by guest writer
The Man With the Golden Arm (1955) uses as reference and starting point the novel with the same name by Nelson Algren. Its sinuous path to the screen goes back to the days of 1949, when American actor John Garfield got interested in playing the main male character, Frankie Machine. As the sudden death of John Garfield occurred in 1952 due to the high pressure of the Anti-Communism Hollywood witch-hunt, the project’s course was interrupted. Another important factor would impeach the film’s release anyhow, the Motion Pictures Association of America’s resistance against movies dealing with drug abuse.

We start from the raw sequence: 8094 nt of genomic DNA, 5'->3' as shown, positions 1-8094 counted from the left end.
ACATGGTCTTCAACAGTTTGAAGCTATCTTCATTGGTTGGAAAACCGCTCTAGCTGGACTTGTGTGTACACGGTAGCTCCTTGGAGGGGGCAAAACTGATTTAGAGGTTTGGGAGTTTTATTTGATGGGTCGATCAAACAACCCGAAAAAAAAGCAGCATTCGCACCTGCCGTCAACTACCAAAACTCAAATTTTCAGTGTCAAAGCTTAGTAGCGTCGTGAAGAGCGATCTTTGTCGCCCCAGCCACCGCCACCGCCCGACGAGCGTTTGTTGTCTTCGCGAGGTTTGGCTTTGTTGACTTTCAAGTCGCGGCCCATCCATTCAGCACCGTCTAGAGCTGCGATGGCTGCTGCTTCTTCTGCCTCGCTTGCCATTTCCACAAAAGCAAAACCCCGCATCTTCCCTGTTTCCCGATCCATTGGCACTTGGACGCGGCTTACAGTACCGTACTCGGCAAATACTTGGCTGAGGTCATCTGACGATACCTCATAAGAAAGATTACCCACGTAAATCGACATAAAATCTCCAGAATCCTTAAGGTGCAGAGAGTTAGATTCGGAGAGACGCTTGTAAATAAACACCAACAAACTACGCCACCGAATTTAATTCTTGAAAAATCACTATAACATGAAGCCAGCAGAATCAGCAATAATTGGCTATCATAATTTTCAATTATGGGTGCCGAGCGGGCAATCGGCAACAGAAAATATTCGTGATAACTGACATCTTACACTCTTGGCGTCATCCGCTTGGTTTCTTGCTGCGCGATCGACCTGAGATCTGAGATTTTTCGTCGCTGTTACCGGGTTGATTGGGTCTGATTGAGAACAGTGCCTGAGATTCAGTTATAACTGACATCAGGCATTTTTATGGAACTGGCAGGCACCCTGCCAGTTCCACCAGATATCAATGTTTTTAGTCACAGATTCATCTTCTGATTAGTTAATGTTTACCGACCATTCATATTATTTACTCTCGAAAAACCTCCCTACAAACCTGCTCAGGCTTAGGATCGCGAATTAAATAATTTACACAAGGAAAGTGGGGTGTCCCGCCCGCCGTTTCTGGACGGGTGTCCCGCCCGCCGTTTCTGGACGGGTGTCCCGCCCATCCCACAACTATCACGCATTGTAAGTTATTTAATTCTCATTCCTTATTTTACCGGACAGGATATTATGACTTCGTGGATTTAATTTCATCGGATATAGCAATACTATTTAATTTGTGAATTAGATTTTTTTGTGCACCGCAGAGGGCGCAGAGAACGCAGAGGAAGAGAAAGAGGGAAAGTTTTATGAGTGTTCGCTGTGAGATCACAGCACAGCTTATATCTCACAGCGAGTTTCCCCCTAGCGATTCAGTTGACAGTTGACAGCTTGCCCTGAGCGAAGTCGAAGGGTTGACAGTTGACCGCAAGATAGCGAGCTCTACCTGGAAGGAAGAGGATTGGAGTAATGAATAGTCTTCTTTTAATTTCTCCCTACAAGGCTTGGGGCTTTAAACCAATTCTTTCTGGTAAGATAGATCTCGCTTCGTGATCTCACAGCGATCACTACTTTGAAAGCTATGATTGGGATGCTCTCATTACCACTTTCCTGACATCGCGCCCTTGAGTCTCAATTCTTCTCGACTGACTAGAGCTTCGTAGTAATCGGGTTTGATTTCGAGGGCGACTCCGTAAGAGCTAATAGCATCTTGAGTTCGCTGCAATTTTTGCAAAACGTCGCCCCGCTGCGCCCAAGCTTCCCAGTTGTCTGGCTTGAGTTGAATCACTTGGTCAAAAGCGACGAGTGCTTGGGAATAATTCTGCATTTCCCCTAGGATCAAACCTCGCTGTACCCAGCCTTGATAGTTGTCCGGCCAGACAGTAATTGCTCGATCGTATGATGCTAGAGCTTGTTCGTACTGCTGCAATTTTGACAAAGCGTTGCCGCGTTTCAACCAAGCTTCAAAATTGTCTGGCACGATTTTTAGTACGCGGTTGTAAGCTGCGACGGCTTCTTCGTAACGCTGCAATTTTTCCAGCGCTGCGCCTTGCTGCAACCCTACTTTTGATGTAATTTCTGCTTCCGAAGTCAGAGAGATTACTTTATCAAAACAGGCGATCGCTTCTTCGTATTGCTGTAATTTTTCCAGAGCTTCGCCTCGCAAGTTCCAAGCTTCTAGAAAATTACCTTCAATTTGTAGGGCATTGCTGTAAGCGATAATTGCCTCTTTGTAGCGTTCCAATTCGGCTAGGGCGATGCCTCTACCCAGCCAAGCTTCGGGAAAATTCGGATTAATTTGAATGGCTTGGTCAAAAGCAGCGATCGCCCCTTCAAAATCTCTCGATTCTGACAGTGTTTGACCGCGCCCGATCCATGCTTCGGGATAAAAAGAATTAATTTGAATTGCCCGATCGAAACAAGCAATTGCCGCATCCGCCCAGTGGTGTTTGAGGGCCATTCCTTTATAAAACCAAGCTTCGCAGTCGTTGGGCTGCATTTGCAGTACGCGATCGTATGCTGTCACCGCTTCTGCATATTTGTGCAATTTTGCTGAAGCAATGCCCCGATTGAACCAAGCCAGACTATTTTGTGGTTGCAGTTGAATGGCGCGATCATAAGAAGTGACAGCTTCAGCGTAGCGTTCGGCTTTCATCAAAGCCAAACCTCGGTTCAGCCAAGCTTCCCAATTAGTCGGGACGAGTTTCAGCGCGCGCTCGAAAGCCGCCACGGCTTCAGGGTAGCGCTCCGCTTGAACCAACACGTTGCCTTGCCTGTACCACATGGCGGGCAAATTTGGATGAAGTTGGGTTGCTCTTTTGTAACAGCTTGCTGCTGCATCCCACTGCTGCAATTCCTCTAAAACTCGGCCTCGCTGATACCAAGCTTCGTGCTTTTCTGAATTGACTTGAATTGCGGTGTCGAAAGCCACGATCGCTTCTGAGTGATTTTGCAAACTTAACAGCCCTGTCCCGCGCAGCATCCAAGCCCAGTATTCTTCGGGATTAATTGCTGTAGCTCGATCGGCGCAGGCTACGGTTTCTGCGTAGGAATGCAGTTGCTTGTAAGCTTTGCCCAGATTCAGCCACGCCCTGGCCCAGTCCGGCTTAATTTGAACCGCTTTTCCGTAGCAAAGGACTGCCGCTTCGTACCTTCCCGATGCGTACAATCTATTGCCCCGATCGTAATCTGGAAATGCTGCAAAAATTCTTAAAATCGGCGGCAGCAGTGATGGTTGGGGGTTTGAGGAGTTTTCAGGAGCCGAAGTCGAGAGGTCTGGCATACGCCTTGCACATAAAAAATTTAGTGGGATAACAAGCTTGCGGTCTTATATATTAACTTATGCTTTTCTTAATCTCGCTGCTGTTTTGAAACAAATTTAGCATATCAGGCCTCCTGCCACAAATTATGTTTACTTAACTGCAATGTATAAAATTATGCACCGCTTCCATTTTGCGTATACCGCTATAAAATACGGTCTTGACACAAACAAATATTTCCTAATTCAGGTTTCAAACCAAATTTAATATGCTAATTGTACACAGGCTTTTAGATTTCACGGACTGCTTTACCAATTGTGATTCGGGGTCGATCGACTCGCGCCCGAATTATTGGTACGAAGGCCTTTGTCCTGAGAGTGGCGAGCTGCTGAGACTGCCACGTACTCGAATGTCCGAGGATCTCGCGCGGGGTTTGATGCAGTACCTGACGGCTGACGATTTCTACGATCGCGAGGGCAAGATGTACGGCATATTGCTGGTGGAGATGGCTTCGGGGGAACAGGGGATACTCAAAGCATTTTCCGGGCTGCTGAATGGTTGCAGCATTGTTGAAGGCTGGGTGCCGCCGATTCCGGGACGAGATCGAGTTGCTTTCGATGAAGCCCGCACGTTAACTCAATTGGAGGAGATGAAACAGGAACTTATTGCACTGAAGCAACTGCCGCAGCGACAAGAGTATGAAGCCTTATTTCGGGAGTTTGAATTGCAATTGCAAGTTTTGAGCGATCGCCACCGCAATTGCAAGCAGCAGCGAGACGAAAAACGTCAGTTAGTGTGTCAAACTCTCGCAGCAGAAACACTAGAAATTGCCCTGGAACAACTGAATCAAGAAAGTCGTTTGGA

Otto Preminger fought censorship when he decided to do it and saw in it an opportunity to break the Code’s restrictions on approaching drugs’ use in movies. Yet, the continuous misunderstandings between the novel’s writer and the director were to cause the screenplay a little delay as well. For the original material’s adaptation Preminger finally chose Walter Newman. The most important change in the story line is related to the main protagonist, Frankie Machine, who struggles to change his life and fate. Containing strong noir elements, the film goes beyond this genre and concentrates more on the hero’s moral regeneration turning into a psychological drama. Frank Sinatra’s interpretation of the drug addict is probably his most notable and controversial one. A brilliant realistic movie about losing one’s way!